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Details of Grant 

EPSRC Reference: EP/H00307X/1
Title: Vortex Domains in Ferroelectric Nanostructures
Principal Investigator: Schilling, Dr A
Other Investigators:
Researcher Co-Investigators:
Project Partners:
Department: Sch of Mathematics and Physics
Organisation: Queen's University of Belfast
Scheme: Career Acceleration Fellowship
Starts: 01 September 2009 Ends: 31 July 2015 Value (£): 460,267
EPSRC Research Topic Classifications:
Materials Characterisation Materials Synthesis & Growth
EPSRC Industrial Sector Classifications:
No relevance to Underpinning Sectors
Related Grants:
Panel History:
Panel DatePanel NameOutcome
01 Jul 2009 Fellowships 2009 Final Allocation Panel Announced
10 Jun 2009 Fellowships 2009 Interview - Panel D Deferred
Summary on Grant Application Form
When an electric field is applied to a material, its electrons and ions are displaced in opposite directions and electric dipoles form within the material. In general, the charges return to their initial positions when the external electric field is switched off afterwards. However, there exists a special class of materials that keeps their electric polarization even long after the external electric field vanished. In analogy to ferromagnetic materials where a once inscribed magnetization is kept, these polarization-conserving materials are called ferroelectrics. Their ability to retain the polarization favours their application as memory devices called ferroelectric random access memories (FRAM). Although ferroelectric capacitors were developed a lot over the years going from 1D thin films to 2D islands, a move to 3D structures is envisaged in the road map for the next years. Recently, special interest was attributed to ring nanostructures as present theories predict the existence of vortex domains in ferroelectrics. Assuming each vortex domain constitutes a carrier of information, this will allow a much denser packaging of individual information carriers in future ferroelectric mass storage devices. For example, theoretical calculations show that a ferroelectric vortex structure with a diameter of 3.2 nm will produce a vortex domain, resulting ultimately in an ultrahigh storage density of 60 Tbits/inch2 (five orders of magnitude larger than current non-volatile FRAM of 0.2 Gbits/inch2) far exceeding the 1 Gbit/inch2 density of typical MagneticRAM. Therefore the tremendous promise for nanotechnology lies at first within direct experimental investigation of dipole vortices in ferroelectrics. A promising way of controlling ferroelectric dipole vortices is by applying a lateral homogeneous electric field to an asymmetric ferroelectric nanoring, as predicted by recent theories. I consider this project to be a big step in fabricating and characterising ferroelectric nanostructures with vortex domains and, more importantly, in investigating their dipole switching. Although major steps were made in theoretical simulations of the properties which these vortex nanostructures will bring, the discovery of dipole vortices in ferroelectrics is still to be accomplished experimentally. I plan to use a Focused Ion Beam microscope for milling thin lamellae of single crystal ferroelectric material and patterning asymmetric ferroelectric nanorings into lamellae. Static imaging of domains will be achieved by Transmission Electron Microscopy. Further on, I will be using Piezoelectric Force Microscopy for switching and actively imagining the asymmetric ferroelectric nanorings. Overall, the novelty this project brings in consists of three major characteristics: (i) using single crystal materials which offer the best material quality; (ii) creating almost free standing nanostructures with no influence from extrinsic or intrinsic factors present in deposited films onto substrates; (iii) studying new and unique asymmetric nanoshapes which will result in more understanding of domain configurations in ferroelectrics. I have studied ferroelectrics for almost 10 years and focused my research on ferroelectric domains during the last four years. I am well accustomed with the facilities of the Electron Microscopes Unit within the Centre of Nanostructured Media from Queen's University where I am a PDRA since 2004. As a result of this work, I have published 13 papers on this subject in international journals over the last 5 years (25 articles published at present). Three more articles from the last year's results are awaiting publication this year.The prospect of controlling the ferroelectric polarization at the nanoscale by creating completely new dipole configurations is particularly exciting. I consider this the basis for a new generation of ferroelectric memory devices.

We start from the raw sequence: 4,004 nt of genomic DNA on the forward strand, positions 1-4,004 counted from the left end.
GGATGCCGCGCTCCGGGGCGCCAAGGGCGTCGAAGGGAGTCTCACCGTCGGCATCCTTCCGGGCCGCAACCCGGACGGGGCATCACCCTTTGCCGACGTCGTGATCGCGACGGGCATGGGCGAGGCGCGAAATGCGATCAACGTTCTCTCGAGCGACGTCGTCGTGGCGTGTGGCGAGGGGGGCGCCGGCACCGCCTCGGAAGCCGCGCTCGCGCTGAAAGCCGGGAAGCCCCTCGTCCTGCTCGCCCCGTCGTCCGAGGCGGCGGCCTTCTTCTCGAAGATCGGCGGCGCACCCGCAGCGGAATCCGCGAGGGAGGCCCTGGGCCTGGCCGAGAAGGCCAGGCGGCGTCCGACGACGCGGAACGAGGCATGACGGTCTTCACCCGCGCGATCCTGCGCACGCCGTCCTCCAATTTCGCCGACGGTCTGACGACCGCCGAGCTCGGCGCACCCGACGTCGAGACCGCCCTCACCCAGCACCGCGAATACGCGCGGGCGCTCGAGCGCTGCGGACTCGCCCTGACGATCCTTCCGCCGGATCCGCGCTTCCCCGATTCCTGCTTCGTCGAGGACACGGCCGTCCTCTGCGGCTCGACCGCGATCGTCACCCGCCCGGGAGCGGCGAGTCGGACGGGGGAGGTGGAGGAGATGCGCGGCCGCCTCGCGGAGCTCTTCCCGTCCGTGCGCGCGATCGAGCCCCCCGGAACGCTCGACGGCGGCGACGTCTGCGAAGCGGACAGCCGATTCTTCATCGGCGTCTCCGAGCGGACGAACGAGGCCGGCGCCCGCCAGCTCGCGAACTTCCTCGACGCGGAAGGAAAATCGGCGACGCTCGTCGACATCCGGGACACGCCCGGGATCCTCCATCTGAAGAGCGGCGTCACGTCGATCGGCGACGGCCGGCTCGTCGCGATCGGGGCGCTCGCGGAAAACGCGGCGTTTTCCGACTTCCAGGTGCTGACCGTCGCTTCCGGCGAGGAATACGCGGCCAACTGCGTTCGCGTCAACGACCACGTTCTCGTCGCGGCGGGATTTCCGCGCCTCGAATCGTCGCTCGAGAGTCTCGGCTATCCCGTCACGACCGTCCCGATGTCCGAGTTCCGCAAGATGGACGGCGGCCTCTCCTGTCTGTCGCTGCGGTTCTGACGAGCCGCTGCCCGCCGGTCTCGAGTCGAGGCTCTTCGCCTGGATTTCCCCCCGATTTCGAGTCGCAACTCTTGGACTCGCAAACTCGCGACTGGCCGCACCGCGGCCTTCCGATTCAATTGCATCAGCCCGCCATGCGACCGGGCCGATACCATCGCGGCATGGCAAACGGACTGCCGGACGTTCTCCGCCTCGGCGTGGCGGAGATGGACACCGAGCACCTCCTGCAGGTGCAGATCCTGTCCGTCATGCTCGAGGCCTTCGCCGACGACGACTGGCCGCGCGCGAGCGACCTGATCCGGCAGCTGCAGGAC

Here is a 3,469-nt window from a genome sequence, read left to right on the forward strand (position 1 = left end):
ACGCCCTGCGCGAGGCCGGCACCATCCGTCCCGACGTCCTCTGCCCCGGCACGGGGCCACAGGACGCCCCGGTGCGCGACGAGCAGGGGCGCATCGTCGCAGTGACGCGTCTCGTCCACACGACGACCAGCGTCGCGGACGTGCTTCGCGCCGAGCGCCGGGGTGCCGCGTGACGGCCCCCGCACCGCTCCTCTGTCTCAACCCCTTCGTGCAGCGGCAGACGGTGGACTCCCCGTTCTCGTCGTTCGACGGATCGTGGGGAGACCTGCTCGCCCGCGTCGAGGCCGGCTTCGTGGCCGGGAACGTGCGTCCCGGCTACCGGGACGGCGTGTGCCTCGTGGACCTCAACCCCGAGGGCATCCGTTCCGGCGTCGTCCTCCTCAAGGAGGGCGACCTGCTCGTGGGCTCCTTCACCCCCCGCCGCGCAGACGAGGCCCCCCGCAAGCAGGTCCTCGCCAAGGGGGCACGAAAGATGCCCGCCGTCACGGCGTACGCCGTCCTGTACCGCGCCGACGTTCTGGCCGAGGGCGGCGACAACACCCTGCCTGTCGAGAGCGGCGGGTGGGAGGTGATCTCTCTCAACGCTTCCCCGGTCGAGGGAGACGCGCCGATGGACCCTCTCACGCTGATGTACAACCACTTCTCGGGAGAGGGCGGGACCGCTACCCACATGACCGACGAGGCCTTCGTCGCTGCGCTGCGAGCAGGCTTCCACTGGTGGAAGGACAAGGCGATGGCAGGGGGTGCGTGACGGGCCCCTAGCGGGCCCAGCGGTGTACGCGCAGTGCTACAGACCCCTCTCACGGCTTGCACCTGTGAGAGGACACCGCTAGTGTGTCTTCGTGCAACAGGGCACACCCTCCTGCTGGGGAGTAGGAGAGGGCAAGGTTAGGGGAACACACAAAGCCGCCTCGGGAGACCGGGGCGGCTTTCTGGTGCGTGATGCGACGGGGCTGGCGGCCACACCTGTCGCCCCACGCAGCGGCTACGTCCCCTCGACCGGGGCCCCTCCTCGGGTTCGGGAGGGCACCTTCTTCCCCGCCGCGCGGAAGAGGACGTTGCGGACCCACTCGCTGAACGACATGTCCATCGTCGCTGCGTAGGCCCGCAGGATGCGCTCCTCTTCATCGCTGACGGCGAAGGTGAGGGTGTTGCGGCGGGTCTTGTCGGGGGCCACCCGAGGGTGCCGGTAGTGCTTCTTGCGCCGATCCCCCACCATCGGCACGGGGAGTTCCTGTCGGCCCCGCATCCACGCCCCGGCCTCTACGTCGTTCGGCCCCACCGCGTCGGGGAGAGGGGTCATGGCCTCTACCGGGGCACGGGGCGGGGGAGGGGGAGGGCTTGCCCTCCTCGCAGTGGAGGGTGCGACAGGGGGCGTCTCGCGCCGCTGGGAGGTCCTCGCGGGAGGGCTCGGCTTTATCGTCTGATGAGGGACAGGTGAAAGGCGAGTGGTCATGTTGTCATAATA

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Organisation Website: http://www.qub.ac.uk